Forward error correction (FEC) is a technique used in data transmission that enables the recipient to correct common errors without asking the sender to resend the affected message. This error correction technique is commonly used when transmitting data over unreliable communication channels where data errors are expected to occur.

When using FEC, the sender encodes redundant data so the receiver can still make sense of the message despite the noise. The sender does not have to retransmit the message.

FEC is similar to ordering furniture online. The store would include extra bolts, screws, and nuts so you can assemble the piece even when a bolt is accidentally lost during shipment. You do not need to wait for a replacement because there are extra bolts in the package.

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Read More about the “Forward Error Correction (FEC)”

We usually see FEC in action in both wired and wireless telecommunication systems, where data transmission happens constantly. Instead of rejecting erroneous data and requesting for them again from the sender, the receiver can automatically correct errors on his/her own.

This error correction technique saves users a lot of time. Imagine if your mobile phone is required to resend every message that contains errors—it will take a very long time for a single web application to load.

How Does Forward Error Correction Work?

The word “forward” in FEC implies how the data stream flows when using this error correction technique. Since erroneous data doesn’t have to be retransmitted, it only flows forward, that is, from the encoder or transmitter to the decoder or recipient. But, how exactly does FEC work?

Put simply, FEC entails the transmitter to send each character of the message more than once. The receiver would then check each of the characters’ instances for consistency.

Forward Error Correction Example

To better understand how FEC works, here is an example. Let’s say that you want to transmit the word “shoes” to your friend. Using the repetition feature of FEC, you choose to send each character three times. The table below shows the data your friend received and how his/her device interprets it.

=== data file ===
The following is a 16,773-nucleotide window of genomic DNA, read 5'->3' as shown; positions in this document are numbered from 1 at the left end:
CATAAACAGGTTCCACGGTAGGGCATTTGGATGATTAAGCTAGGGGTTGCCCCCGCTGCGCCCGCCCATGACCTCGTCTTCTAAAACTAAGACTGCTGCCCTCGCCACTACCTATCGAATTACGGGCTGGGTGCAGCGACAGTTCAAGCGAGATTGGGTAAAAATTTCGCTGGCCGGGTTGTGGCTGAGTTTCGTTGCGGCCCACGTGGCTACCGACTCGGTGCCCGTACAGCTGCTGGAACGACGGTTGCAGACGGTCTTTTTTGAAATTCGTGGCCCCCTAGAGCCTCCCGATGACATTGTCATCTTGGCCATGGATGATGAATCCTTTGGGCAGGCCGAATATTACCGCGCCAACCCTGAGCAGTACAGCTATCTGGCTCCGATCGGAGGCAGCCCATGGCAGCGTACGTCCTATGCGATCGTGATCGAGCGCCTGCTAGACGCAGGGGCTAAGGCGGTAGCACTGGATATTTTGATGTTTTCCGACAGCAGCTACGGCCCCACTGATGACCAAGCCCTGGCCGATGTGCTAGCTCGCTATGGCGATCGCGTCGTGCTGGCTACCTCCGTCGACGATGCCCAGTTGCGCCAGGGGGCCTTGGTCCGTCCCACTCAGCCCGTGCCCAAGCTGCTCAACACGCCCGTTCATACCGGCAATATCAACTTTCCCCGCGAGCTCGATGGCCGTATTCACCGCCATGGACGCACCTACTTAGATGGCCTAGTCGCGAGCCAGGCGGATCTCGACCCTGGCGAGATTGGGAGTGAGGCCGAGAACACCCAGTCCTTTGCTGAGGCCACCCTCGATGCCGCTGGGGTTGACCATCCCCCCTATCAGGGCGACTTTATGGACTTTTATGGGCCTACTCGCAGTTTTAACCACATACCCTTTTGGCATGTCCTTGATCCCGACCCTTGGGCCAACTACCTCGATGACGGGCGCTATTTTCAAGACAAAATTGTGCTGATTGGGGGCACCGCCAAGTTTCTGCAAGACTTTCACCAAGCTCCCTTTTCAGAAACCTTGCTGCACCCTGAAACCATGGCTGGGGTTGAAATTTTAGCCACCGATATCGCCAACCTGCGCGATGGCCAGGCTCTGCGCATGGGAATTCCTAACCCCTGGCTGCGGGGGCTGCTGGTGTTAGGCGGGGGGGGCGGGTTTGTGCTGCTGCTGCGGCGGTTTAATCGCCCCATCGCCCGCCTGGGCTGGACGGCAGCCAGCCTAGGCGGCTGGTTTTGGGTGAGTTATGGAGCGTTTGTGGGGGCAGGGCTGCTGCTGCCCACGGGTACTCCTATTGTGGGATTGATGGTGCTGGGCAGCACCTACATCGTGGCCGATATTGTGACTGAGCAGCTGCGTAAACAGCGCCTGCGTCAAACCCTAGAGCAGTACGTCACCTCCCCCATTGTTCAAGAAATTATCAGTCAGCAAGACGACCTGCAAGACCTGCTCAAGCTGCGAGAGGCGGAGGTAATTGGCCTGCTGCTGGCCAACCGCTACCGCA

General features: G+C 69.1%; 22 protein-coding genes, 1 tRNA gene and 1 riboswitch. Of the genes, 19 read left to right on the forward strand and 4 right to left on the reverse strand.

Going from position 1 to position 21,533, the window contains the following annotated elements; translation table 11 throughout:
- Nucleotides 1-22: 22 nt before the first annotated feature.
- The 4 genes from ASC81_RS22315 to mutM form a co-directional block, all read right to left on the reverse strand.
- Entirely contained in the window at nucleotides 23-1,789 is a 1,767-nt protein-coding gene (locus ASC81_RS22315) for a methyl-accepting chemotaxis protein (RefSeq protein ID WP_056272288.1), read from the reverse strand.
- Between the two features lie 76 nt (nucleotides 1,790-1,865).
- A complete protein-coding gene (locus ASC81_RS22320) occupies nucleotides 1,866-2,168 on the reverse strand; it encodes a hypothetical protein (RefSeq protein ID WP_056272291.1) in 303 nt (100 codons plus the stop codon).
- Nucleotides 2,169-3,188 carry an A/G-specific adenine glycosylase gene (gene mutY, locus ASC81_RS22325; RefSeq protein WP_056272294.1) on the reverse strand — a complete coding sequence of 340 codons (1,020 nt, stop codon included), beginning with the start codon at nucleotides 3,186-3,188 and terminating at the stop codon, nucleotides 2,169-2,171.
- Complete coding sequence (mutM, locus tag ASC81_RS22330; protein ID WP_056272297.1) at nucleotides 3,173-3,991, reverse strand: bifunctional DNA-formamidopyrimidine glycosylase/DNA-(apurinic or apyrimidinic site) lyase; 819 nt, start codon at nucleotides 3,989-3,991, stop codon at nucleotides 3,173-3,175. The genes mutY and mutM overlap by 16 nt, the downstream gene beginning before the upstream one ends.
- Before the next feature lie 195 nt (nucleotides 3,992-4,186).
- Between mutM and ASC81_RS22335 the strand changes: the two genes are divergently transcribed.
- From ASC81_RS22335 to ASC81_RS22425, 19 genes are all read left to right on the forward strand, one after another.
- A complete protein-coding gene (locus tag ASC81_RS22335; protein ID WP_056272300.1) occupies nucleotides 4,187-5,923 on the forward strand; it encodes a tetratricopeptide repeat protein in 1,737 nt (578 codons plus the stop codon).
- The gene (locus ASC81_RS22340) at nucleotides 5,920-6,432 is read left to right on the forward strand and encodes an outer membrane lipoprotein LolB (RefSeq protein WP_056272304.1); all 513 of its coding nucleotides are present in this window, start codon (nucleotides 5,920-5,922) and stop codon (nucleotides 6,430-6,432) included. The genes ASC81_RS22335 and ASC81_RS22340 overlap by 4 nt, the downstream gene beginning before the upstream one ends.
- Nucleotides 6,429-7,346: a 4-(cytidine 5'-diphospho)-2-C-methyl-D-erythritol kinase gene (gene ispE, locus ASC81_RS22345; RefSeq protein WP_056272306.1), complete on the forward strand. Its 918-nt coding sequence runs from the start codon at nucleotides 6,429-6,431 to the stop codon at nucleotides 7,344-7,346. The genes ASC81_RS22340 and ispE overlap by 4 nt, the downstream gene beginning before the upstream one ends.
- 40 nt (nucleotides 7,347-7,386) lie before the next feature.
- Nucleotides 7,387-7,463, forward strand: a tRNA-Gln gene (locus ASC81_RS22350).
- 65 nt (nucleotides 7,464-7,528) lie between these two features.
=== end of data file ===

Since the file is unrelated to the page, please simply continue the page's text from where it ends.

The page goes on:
ReceivedInterpretationError Status
ssssNo error
hhkhWith error
ooooNo error
eteeWith error
wsssWith error

As you can see, FEC detects the erroneous data and interprets it based on how many types a character occurred. It nominates the most dominant character as the correct one. For instance, in the second line in the table above, “h” occurred more times than “k.” Hence, the character is interpreted as “h.”

In reality, however, the data transmitted over the Internet is converted into binary code, a machine-readable language that only uses 0s and 1s. As such, the table above could look like this:

ReceivedInterpretationError Status
0000No error
1011With error
1111No error
0111With error
1000With error

Advantages and Disadvantages of Forward Error Correction

FEC does not require a handshake, which is a telecommunications process that requires the sender and receiver to establish a connection first. Therefore, it can be used to broadcast data to multiple receivers simultaneously. That is especially helpful when streaming video content over wireless Internet since there is a lot of noise, and data can get mangled.  

Another advantage of this error correction technique is bandwidth saving since it doesn’t require data retransmission, especially when the errors are common.

FEC also has its drawbacks, though. For one, it can only deal with so many errors. If the data has too many errors, it has to be retransmitted, which would take time and bandwidth.

FEC may be difficult to grasp at first, but the concept behind it is pretty simple. The goal is to avoid spending too much time and bandwidth on retransmission, so recipients are empowered to detect and correct errors on their own.